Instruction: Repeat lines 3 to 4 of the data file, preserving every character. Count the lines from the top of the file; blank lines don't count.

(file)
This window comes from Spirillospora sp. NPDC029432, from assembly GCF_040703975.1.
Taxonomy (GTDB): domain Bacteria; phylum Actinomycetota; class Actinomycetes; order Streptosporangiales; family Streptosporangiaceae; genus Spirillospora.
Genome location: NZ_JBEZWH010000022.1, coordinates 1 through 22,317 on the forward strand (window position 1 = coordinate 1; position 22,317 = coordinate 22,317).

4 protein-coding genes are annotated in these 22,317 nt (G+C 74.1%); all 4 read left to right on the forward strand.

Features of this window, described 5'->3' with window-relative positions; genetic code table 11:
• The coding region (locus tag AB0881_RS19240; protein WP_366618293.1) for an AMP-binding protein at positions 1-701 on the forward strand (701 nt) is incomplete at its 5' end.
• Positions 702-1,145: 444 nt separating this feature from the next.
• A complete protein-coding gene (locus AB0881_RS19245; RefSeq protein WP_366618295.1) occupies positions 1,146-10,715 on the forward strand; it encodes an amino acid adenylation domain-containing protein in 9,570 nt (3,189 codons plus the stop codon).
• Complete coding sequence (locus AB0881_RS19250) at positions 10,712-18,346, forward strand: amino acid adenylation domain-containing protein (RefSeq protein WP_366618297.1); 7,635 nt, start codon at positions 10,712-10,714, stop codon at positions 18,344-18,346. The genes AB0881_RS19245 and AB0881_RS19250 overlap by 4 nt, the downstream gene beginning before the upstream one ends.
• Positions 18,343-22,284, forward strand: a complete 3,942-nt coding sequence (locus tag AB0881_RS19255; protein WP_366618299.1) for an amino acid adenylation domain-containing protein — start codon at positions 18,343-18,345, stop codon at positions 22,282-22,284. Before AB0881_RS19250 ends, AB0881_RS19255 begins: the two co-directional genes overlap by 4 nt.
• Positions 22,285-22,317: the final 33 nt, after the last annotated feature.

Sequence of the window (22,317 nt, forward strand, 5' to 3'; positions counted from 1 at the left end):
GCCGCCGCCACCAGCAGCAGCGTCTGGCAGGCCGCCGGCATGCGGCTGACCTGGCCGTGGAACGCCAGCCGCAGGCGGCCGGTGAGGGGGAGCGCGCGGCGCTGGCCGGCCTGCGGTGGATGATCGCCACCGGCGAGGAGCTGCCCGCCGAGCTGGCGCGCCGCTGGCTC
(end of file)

Genome location: NZ_JBEZWH010000022.1, coordinates 1 through 22,317 on the forward strand (window position 1 = coordinate 1; position 22,317 = coordinate 22,317).

4 protein-coding genes are annotated in these 22,317 nt (G+C 74.1%); all 4 read left to right on the forward strand.